I know I bought the uber-rare cassette single for Helix’s “Good to the Last Drop” really early in 1991.  Snow was still on the ground, and that cassette single is not listed here.   Therefore: I conclude that I created this list after Christmas 1990 or early in 1991, but probably during Christmas break 1990!  I would have had the spare time to work on it during break.

Some additional observations:

1. Apparently I hadn’t yet discovered alphabetizing.

2. The dollar values printed represent approximate guesses as to retail value.  I later made a revised list that replaced this with 5 star ratings, but I have not as yet found that version.

Here it is, now preserved digitally forever!  And look — I only owned one CD single!*  Final interesting note:  Most of the items on this list are long gone.  I’ve upgraded to CD on all the cassettes and only kept a handful.  I have most of the vinyl, but I gave away my ’45 of the Wrestlers.  I have some of the CDs, but others (Kiss, Bon Jovi, AC/DC, Van Halen, Slaughter, Maiden, Motley Crue) have long been replaced by remasters.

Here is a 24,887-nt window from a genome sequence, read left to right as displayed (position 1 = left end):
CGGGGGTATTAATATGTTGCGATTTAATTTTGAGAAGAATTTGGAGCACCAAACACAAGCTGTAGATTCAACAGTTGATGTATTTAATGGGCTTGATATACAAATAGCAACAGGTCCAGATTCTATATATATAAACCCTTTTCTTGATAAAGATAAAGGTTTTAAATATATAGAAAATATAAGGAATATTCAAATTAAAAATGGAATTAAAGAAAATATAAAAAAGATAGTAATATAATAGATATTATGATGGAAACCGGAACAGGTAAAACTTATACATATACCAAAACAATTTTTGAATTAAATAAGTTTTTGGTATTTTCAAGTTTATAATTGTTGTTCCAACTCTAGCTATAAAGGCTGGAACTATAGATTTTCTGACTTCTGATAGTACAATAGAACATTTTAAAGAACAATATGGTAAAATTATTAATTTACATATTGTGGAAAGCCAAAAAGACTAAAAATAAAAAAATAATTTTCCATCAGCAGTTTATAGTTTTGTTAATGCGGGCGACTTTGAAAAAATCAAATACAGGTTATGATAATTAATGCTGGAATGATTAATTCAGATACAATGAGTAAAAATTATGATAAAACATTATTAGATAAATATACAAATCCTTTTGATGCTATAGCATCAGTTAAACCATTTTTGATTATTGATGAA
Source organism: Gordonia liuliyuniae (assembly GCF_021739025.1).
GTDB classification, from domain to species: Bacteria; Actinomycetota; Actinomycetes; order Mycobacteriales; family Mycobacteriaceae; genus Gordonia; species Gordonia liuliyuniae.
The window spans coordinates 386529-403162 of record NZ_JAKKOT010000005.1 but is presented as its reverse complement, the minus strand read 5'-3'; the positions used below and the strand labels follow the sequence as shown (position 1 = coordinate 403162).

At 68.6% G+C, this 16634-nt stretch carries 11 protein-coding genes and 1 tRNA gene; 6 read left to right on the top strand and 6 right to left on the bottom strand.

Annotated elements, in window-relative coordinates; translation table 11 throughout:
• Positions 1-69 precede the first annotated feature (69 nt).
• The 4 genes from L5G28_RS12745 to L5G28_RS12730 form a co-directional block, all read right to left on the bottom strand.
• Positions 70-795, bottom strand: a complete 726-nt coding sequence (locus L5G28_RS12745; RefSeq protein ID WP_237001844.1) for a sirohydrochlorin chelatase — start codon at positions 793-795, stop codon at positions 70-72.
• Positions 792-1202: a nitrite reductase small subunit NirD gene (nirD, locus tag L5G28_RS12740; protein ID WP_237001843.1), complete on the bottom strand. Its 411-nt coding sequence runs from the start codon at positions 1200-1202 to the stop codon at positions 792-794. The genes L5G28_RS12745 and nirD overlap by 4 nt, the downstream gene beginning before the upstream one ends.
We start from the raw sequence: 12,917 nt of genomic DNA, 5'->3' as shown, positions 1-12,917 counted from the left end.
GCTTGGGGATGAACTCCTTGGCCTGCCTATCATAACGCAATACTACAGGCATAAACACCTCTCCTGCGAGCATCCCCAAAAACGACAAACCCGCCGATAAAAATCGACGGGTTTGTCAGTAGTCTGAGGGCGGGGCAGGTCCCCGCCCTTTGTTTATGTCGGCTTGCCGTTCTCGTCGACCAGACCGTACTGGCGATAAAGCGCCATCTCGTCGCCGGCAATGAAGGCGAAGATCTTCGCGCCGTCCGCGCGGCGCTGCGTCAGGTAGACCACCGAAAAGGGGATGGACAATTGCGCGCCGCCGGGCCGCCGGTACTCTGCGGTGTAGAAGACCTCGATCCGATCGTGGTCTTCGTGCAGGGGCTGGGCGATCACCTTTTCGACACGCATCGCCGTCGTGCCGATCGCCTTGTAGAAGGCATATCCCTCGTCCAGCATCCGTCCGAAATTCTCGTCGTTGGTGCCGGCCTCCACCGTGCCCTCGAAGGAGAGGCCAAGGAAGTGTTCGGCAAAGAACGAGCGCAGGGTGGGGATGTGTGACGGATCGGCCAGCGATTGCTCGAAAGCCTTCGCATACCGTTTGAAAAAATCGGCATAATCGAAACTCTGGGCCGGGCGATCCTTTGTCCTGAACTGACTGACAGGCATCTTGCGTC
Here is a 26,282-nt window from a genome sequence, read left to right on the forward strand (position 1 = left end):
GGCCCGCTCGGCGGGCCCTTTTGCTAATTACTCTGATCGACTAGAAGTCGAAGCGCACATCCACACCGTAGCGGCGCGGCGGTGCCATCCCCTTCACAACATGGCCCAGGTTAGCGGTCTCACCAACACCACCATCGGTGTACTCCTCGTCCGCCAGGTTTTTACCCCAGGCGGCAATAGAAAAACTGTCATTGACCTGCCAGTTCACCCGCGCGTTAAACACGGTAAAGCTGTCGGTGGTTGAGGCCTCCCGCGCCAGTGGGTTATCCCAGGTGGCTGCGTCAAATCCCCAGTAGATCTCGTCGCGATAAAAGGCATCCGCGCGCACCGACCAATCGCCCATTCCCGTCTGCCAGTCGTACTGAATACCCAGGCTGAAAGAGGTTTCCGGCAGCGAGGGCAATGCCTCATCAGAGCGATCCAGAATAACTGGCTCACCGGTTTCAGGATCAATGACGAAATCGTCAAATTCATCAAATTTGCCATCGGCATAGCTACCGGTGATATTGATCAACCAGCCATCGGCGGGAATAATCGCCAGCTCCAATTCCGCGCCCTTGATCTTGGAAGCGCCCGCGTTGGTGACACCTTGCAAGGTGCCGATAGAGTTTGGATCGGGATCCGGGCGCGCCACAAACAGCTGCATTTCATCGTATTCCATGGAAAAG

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* Iron Maiden’s “Holy Smoke”, bought at Dr. Disc in the autumn of 1990.

REVIEW: Van Halen – For Unlawful Carnal Knowledge (1991)

VAN HALEN – For Unlawful Carnal Knowledge (1991 Warner Bros.)

What a frustrating experience this album was for me.  This was supposed “the one”; the album that would please the DLR fans and finally unite Van Halen fandom.  Heavier with only one ballad, For Unlawful Carnal Knowledge was to be a statement.  Edward Van Halen had said that neither 5150 nor OU812 were ever properly finished to his liking.  In both cases, the band were under pressure to get out there and tour (OU812 because of the 1988 Monsters of Rock).  F.U.C.K. was to be the album that he finally got to spend time on and properly finish.  It was also Eddie’s first album using his new Ernie Ball guitars.   I expected my brain to be blown.